Chicago educators and advocates are concerned about how Mayor Brandon Johnson’s new 60-day limit for shelter stays for migrant families will impact attendance and stability for migrant students.
The new rule comes as the city has struggled to house migrants. More than 22,000 have arrived from the Southern border since August 2022, many fleeing economic and political upheaval in Central and South American countries. City and state officials have promised to boost efforts to help families get resettled and find more permanent housing, a commitment that comes just as a state-operated rental assistance program will no longer apply to newly arrived immigrants who are entering shelters, Block Club Chicago reported.
About 50 families have already received the notices, and another 3,000 will get them on Dec. 4.
Advocates said losing shelter could mean more absences among migrant students who are homeless — formally known as students living in temporary living situations. That designation includes children in shelter, living doubled up with another family, or living in a public place. As of Oct. 31, average attendance rates this school year for homeless students are 5 percentage points lower than their peers with permanent housing, according to Chicago Public Schools data shared with the Chicago Coalition for the Homeless.
School stability is related to academic success. A 2015 study that examined New York City students found that children who transferred schools were more likely to be chronically absent or miss at least 10% of their school days. Chronically absent students who were also homeless were three times more likely to repeat the same grade than homeless students who missed fewer than five days of school, the report found.
“We’re talking about kids who have been around for two months, who have gotten into a routine, maybe made some friends, have some sense of control finally, where they can get two hot meals a day — we’re talking about sending those families back to the bus landing spot,” said Gabriel Paez, a bilingual teacher on the West Side, of the mayor’s new rule.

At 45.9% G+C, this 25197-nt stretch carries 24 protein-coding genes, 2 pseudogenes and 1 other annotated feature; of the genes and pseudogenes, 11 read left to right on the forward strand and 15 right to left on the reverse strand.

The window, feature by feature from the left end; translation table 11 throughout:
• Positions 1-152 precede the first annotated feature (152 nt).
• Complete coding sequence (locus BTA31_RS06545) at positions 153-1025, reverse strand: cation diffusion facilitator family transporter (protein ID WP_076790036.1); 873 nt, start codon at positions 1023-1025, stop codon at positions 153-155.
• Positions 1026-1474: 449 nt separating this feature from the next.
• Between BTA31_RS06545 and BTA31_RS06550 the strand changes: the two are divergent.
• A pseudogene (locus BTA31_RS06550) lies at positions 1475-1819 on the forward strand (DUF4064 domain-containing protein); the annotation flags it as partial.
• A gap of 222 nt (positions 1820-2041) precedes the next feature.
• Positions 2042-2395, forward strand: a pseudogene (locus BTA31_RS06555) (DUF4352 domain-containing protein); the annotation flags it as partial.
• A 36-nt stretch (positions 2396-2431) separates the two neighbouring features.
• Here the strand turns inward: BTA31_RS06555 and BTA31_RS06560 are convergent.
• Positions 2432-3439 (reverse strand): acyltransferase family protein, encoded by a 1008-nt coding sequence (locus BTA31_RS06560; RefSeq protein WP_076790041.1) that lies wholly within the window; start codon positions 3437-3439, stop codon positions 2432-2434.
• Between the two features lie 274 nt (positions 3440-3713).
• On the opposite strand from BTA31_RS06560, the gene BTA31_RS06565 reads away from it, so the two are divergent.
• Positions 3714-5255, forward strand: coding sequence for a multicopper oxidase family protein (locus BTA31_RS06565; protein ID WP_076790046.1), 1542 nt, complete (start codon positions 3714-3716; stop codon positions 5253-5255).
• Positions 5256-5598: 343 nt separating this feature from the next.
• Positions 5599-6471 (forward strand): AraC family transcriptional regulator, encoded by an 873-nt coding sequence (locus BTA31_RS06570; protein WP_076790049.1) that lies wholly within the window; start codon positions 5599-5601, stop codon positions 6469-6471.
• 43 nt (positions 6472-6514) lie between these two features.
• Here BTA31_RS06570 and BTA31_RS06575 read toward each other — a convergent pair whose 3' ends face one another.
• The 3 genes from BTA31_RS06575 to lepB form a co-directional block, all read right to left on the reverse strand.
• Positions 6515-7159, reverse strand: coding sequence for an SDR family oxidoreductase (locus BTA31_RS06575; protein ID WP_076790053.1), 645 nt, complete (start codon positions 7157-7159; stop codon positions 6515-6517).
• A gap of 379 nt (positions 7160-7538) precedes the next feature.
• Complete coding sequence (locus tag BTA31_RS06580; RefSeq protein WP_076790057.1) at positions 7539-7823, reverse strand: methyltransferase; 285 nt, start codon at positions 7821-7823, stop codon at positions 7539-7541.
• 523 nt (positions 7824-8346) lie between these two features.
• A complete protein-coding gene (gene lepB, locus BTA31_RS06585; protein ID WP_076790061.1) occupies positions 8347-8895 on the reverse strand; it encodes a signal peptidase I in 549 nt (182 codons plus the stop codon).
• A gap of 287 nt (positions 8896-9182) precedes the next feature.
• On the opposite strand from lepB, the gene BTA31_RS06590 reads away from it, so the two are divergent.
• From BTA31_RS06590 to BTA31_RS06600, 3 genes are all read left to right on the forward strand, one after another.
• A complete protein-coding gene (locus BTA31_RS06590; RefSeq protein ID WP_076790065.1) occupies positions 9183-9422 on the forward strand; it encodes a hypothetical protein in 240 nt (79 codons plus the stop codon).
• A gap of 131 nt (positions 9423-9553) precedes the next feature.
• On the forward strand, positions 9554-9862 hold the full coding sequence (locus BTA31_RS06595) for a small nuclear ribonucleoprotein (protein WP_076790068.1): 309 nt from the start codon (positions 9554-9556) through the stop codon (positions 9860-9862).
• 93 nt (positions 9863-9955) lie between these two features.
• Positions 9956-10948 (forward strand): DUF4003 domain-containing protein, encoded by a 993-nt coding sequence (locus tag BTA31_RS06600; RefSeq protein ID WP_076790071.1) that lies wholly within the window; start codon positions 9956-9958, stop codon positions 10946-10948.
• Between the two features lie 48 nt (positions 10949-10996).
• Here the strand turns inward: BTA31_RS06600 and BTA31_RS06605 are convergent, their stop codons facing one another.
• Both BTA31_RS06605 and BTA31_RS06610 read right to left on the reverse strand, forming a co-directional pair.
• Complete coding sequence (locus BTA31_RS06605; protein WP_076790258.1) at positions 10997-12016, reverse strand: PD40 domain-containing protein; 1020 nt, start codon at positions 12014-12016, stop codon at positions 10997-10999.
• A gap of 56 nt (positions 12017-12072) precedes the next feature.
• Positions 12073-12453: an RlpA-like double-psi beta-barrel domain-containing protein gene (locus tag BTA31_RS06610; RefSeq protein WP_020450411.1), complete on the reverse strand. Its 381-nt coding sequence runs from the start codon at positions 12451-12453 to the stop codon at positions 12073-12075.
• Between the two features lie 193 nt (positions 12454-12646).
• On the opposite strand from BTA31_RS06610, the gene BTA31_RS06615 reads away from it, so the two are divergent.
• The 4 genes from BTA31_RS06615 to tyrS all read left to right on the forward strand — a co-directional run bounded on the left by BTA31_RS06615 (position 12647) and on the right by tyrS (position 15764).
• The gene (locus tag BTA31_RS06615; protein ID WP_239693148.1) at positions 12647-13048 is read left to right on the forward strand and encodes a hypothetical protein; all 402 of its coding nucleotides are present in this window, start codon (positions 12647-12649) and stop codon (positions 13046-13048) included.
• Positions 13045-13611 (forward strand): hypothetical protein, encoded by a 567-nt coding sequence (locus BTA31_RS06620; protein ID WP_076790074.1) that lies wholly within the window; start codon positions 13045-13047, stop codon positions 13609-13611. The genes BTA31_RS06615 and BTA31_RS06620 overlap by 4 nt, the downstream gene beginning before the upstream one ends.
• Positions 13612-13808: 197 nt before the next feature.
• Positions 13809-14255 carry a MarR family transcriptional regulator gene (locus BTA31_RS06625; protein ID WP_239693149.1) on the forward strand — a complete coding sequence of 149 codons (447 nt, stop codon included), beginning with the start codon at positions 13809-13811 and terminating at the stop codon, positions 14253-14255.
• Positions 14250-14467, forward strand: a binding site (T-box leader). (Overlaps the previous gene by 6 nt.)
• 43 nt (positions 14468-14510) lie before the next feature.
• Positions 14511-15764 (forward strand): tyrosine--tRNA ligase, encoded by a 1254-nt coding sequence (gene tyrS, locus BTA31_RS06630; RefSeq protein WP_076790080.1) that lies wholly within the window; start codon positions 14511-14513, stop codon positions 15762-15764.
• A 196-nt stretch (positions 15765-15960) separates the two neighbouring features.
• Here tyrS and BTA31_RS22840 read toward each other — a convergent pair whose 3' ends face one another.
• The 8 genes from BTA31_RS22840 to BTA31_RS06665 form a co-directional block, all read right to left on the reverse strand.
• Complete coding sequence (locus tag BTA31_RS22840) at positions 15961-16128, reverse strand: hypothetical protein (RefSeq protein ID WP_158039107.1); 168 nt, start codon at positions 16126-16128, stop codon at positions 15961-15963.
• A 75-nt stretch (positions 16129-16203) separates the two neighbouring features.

Sixty days is a “very short time” to find housing, especially for newcomers with language barriers who are dealing with asylum cases or have not been authorized to work yet, said Patricia Nix-Hodes, director of the Law Project of the Chicago Coalition for the Homeless.
If families don’t have permanent housing lined up, they can return to the “landing zone” — the downtown area where most buses first drop off newcomers — and can request a new shelter placement. Families can stay in their shelter under “extenuating circumstances,” such as a medical issue, if there is extreme cold, or if they’ve obtained a lease with a move-in date that starts later than when they must leave shelter, the mayor’s office said.
A spokesperson for the mayor declined to comment. In a statement, a district spokesperson said it is working with the city and schools to “ensure new arrival students, who are nearly all considered Students in Temporary Living Situations (STLS), can get access to a Pre-K-12 education within our system that offers the appropriate services, including English Learner services.”
Homeless children have certain rights enshrined in federal law aimed at maintaining stability for them at school, including the ability to stay at the school where they’ve been attending.
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Here are three education rights that families living in temporary housing should know about as the city’s new shelter rule takes effect: